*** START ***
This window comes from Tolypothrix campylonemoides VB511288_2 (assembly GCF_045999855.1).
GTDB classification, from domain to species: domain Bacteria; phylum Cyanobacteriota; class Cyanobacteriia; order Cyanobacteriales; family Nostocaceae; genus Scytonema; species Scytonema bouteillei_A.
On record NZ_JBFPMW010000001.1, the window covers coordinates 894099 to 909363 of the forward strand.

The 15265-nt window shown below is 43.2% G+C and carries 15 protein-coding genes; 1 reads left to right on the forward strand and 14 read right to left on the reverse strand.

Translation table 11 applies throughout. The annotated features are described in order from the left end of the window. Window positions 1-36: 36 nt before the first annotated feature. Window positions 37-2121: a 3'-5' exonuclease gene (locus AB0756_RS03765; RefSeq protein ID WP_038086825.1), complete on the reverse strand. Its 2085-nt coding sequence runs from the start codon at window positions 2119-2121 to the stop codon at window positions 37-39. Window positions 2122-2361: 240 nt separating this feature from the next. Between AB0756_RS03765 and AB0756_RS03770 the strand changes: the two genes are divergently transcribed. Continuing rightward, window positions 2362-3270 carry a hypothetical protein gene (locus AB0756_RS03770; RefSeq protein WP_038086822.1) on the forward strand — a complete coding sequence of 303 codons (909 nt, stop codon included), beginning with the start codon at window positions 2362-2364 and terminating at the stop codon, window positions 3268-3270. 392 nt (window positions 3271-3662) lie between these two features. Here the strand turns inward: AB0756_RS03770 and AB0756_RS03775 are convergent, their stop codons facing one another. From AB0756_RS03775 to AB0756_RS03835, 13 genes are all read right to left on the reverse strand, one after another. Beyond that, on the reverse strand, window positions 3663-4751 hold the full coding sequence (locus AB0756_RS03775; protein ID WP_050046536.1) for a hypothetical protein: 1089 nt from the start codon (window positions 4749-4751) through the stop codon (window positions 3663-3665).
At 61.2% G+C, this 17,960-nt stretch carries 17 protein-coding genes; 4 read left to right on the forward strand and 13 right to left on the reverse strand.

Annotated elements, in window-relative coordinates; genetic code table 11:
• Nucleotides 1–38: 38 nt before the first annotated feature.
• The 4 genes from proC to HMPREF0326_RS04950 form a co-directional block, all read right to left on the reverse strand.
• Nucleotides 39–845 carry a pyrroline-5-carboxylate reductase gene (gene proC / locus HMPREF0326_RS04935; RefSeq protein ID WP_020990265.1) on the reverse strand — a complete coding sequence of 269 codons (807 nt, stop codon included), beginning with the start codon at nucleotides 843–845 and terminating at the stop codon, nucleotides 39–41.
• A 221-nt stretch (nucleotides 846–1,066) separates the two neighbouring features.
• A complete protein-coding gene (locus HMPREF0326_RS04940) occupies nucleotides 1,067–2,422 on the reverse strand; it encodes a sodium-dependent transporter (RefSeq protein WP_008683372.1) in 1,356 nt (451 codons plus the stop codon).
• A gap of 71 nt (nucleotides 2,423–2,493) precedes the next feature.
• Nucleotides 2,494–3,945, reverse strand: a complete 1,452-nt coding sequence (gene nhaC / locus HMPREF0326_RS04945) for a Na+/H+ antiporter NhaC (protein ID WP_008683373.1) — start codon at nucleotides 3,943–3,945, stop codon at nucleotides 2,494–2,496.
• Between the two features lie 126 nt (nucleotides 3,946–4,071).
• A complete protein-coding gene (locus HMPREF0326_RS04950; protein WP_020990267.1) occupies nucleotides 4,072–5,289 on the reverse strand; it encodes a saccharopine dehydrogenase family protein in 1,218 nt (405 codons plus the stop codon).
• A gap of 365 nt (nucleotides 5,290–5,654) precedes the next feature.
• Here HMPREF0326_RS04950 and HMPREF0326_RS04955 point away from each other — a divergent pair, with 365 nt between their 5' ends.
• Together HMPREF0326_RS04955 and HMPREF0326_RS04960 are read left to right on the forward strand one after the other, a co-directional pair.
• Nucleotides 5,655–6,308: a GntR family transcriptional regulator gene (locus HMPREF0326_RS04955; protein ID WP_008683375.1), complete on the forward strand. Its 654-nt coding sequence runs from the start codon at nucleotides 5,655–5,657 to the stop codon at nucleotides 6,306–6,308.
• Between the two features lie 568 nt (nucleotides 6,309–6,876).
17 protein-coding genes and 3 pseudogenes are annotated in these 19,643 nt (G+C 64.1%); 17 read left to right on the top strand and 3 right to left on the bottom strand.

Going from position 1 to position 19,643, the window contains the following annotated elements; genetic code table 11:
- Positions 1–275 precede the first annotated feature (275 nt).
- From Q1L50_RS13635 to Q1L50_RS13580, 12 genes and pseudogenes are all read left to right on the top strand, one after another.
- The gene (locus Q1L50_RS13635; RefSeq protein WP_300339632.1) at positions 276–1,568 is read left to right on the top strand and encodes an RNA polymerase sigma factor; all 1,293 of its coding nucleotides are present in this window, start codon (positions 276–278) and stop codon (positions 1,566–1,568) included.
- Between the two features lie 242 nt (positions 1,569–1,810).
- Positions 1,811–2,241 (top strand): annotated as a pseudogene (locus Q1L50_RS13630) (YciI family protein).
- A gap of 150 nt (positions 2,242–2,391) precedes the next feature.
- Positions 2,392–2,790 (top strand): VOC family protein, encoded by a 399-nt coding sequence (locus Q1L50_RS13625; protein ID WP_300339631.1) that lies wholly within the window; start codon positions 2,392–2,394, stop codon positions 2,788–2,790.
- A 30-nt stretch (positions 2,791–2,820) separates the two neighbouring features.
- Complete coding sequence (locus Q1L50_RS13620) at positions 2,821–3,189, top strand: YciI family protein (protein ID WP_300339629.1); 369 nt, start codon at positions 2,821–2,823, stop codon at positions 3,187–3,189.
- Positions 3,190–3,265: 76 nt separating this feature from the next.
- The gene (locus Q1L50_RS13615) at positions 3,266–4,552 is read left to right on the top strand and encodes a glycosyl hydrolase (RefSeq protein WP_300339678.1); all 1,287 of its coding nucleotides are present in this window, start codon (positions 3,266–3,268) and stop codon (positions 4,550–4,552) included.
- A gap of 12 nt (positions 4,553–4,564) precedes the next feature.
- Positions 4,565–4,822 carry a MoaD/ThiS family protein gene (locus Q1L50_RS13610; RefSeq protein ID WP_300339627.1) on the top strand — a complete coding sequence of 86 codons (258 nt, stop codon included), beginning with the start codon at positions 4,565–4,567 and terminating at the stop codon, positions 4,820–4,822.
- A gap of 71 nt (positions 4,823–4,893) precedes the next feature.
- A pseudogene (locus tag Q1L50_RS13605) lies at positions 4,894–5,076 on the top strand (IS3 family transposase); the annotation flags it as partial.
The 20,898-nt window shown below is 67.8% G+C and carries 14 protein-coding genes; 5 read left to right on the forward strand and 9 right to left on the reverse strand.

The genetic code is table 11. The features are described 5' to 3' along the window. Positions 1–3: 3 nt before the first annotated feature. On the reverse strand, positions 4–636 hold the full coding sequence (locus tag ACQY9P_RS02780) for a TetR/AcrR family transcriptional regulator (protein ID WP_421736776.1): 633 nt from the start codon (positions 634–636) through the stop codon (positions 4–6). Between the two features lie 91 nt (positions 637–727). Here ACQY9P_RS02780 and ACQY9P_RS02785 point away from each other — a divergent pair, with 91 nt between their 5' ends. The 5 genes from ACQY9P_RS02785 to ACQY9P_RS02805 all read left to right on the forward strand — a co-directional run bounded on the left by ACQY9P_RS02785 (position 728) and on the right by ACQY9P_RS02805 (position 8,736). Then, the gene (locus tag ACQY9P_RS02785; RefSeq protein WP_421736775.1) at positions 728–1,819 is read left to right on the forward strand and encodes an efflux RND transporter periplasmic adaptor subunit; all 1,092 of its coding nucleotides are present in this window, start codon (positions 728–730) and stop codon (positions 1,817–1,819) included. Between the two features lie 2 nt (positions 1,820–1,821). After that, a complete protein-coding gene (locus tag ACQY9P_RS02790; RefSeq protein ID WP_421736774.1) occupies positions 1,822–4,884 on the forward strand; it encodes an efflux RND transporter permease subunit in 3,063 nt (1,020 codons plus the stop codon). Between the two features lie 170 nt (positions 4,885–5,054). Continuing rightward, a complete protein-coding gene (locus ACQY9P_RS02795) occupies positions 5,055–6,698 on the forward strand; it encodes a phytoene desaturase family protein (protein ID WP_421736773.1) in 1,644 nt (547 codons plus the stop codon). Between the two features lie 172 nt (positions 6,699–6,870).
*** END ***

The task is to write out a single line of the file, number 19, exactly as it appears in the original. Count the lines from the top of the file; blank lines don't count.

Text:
• Together HMPREF0326_RS04955 and HMPREF0326_RS04960 are read left to right on the forward strand one after the other, a co-directional pair.